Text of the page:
Craig Johnson, president of consumer and retail consulting firm Customer Growth Partners, said that in Connecticut there were about 700 people lined up at a Best Buy store at 4:45 a.m., 420 people at a Circuit City, and 540 at a Wal-Mart.
At that Wal-Mart, in Norwalk, Johnson said there were 21 registers open with at least 10 people waiting at each, plus four registers in the electronics area, each with at least 20 people. The parking lot was past full and spilled into neighboring lots, he added.
At a Best Buy in Geneva, Illinois, west of Chicago, Adam Wishne, a 19-year-old student from Geneva, headed a line of about 150 people, having pitched a tent at 10 a.m. CST on Thursday.
Like others in line, Wishne and his friends were looking to buy high-definition televisions and laptop computers. Best Buy had a limited number of Sony laptops for $399 and Toshiba notebooks for $229.
“Despite the tent, we’ve been freezing almost the whole time,” Wishne said. “But it was worth it for the great deals we got ... These will make for excellent presents.”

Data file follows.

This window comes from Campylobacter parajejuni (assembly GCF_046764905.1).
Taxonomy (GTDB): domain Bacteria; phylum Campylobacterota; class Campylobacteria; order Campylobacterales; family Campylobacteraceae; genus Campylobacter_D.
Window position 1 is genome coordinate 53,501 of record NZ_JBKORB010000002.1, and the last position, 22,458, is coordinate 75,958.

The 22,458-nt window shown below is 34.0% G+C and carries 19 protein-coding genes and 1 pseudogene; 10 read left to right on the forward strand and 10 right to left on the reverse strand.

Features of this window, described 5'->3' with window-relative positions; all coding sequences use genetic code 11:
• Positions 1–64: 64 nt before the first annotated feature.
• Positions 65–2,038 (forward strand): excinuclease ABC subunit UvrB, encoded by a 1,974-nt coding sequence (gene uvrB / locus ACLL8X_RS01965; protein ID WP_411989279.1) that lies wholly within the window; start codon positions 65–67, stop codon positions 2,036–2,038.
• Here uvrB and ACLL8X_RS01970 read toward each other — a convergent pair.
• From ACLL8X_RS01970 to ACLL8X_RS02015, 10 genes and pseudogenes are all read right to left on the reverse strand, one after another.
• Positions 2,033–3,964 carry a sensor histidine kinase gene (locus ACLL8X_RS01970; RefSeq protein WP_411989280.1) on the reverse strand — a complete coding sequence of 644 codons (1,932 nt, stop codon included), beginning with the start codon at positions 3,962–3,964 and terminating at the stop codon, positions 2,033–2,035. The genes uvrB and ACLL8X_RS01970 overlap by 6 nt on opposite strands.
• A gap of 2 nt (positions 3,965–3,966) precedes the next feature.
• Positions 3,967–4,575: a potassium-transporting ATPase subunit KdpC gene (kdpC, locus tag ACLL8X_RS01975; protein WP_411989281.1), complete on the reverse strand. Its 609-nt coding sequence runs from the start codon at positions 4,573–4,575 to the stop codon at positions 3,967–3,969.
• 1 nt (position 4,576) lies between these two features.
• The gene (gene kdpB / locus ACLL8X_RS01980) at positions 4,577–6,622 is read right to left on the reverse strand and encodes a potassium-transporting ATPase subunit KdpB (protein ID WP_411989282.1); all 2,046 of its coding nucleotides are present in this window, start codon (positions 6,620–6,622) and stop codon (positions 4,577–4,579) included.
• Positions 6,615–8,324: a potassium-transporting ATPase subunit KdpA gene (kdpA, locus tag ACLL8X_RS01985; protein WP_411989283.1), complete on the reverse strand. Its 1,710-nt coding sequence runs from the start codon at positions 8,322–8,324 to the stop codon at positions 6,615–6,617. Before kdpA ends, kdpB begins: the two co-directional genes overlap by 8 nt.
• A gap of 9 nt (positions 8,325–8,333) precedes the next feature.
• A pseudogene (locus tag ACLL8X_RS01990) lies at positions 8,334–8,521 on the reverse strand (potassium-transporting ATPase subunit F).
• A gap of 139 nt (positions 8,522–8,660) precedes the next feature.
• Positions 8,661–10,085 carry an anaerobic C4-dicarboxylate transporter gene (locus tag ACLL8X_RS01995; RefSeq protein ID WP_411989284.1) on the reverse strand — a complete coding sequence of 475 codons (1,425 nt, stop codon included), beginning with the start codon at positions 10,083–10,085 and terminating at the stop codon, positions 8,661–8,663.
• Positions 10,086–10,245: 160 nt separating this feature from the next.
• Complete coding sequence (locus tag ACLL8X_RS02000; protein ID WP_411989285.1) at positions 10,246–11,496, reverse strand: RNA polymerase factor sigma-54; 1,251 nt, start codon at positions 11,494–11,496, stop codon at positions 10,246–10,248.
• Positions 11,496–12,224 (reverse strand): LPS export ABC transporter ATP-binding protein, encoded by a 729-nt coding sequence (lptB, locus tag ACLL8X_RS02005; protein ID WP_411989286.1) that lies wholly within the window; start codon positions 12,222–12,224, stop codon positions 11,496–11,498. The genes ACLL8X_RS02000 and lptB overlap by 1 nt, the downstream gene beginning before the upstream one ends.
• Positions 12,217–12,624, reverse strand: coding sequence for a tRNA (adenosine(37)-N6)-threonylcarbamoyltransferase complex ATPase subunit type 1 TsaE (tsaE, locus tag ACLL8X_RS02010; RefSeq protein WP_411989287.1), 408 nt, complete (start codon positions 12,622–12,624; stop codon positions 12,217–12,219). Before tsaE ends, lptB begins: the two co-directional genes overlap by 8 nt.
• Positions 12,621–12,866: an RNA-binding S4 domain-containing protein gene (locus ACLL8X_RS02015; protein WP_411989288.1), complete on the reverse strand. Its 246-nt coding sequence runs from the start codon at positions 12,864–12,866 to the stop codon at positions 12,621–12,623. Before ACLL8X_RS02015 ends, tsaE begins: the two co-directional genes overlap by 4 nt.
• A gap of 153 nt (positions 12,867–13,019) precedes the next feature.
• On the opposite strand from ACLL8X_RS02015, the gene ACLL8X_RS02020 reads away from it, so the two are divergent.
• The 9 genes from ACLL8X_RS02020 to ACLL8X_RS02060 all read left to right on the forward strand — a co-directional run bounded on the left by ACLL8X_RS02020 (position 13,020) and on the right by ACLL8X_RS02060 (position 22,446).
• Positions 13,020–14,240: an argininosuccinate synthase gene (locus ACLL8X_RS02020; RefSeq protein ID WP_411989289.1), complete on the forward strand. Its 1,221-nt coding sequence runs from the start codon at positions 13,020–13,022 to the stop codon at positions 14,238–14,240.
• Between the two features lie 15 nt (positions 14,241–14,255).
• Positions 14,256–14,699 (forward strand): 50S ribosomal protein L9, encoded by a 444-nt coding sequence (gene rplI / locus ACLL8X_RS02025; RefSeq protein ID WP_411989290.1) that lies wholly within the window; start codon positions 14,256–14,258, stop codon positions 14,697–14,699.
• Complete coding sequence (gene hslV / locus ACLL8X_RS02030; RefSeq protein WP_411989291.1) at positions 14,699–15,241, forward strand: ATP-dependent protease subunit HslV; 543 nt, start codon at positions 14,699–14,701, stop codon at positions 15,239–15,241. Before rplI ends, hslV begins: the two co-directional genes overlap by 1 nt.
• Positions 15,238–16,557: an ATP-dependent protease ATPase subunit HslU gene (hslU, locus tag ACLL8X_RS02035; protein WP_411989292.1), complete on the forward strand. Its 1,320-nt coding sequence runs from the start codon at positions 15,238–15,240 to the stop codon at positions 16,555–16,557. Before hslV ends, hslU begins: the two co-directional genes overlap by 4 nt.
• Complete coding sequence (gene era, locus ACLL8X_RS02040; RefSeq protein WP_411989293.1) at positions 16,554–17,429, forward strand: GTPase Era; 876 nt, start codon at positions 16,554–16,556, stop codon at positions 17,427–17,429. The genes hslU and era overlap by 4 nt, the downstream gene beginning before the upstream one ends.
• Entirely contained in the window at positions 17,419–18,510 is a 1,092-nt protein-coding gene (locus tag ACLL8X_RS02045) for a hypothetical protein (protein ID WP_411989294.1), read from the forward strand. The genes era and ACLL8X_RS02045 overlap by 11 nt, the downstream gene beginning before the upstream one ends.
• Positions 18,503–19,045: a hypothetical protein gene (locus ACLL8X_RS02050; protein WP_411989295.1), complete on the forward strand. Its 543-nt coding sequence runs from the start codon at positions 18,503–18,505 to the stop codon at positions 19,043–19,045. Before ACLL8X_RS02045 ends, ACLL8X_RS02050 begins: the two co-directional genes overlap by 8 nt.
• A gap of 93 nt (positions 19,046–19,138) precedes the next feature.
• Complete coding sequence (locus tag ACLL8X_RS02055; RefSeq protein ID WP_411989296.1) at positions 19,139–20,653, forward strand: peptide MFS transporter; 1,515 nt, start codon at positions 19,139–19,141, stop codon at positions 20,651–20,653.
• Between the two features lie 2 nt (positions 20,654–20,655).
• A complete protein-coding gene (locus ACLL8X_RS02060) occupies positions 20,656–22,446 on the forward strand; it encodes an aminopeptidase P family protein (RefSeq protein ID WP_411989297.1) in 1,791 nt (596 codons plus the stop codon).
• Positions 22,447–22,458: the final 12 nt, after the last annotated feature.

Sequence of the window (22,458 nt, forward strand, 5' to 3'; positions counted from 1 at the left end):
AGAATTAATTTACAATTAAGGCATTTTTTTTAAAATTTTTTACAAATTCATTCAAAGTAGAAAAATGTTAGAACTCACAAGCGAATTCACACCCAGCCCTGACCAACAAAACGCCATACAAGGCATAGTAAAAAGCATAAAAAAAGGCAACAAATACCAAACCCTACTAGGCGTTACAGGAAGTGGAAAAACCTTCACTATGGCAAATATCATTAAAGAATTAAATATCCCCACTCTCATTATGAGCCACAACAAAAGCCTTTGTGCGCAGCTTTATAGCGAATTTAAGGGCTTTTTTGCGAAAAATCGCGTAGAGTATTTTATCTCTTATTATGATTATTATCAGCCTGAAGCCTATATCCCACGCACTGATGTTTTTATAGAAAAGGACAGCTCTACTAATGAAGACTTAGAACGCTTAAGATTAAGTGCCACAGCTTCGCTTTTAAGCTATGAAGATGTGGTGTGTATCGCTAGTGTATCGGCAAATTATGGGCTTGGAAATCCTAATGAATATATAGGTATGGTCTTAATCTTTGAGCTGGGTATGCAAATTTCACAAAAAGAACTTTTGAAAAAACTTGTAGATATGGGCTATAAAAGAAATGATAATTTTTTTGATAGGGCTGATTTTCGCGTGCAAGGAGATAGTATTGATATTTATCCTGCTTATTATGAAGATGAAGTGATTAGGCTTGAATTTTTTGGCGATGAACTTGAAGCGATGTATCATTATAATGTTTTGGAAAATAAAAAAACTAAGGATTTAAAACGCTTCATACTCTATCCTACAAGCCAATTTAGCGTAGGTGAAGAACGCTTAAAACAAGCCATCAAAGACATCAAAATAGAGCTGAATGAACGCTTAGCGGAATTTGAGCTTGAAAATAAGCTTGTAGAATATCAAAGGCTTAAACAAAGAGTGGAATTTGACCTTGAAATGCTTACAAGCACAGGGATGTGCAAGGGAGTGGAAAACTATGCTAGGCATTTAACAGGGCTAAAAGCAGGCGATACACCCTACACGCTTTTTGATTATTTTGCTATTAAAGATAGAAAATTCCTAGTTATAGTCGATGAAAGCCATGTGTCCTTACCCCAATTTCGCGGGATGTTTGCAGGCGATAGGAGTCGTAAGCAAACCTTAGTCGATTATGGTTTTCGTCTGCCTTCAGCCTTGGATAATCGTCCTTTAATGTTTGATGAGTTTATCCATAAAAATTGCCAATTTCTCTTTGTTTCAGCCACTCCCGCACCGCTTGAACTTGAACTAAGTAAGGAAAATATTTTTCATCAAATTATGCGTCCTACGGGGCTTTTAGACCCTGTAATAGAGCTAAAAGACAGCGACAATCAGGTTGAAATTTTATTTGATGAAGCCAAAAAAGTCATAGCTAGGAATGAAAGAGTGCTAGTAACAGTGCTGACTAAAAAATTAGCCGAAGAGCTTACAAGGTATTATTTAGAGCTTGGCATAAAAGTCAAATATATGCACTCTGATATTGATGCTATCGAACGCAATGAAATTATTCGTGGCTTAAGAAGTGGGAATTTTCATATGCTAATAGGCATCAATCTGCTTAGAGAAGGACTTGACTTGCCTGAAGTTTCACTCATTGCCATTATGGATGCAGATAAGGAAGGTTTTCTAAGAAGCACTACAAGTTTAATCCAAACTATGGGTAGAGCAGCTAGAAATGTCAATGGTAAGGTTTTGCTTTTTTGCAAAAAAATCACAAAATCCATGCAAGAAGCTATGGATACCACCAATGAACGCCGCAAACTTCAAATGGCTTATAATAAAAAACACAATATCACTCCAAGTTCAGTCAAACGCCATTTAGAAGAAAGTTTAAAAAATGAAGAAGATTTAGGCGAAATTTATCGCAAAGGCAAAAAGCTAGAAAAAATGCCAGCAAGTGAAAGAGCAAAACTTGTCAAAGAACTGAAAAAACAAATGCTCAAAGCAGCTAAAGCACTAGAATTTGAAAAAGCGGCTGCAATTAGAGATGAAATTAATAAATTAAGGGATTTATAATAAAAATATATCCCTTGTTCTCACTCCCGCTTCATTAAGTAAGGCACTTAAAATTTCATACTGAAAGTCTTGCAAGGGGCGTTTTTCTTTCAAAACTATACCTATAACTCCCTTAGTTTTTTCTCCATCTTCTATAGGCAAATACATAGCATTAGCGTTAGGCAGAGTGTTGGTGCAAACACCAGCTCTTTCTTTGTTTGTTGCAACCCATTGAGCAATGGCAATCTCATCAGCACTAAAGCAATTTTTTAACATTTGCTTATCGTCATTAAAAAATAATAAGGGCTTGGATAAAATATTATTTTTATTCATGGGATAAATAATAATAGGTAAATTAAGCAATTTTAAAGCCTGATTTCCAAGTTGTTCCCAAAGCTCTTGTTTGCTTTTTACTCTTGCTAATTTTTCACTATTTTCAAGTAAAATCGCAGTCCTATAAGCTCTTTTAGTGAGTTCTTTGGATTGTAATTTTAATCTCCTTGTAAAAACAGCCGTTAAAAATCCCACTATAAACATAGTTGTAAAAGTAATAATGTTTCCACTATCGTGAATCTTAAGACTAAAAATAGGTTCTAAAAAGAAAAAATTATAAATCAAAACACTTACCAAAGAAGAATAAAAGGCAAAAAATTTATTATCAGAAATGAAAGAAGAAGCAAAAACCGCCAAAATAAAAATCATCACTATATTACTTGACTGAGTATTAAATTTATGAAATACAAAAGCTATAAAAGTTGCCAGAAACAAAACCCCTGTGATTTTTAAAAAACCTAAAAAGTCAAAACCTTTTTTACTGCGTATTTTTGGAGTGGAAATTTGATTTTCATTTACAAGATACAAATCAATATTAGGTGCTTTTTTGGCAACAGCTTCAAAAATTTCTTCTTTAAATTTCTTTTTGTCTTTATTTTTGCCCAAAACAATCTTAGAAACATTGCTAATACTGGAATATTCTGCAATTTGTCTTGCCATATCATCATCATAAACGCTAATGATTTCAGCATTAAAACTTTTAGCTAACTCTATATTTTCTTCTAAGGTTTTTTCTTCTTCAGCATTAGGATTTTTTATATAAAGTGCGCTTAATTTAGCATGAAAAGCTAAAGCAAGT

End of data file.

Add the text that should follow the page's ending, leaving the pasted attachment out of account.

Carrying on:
At more upscale locales, such as the Mall at Short Hills in New Jersey, where many stores did not run big sales, business was normal.
At the Glendale Galleria mall near Los Angeles, jewelry shops including Whitehall Jewelers were practically deserted, with few shoppers at upscale boutiques such as L’Occitane en Provence and Williams-Sonoma.
Stores such as AnnTaylor and Talbots Inc’s J. Jill that advertised 15 to 25 percent off of their clothes for mature women had shoppers, but crowds were subdued.
“People are breaking down the doors for the promotions, which is typical; but the stores catering to luxury are not going to go out of their way with the promotions right now,” said Michael Unger, director of the consumer product and retail practice of Archstone Consulting. He said upscale stores such as Jimmy Choo and Gucci were quiet, but stores catering to teenage girls, such as Guess Inc, Urban Outfitter Inc and Forever 21 were crowded.
“If you’re going to shop for the holidays, you might as well shop at 50 percent off today,” said Anabelle Frausto, a 22-year-old college student shopping at a Los Angeles-area Aeropostale Inc, where everything was half off.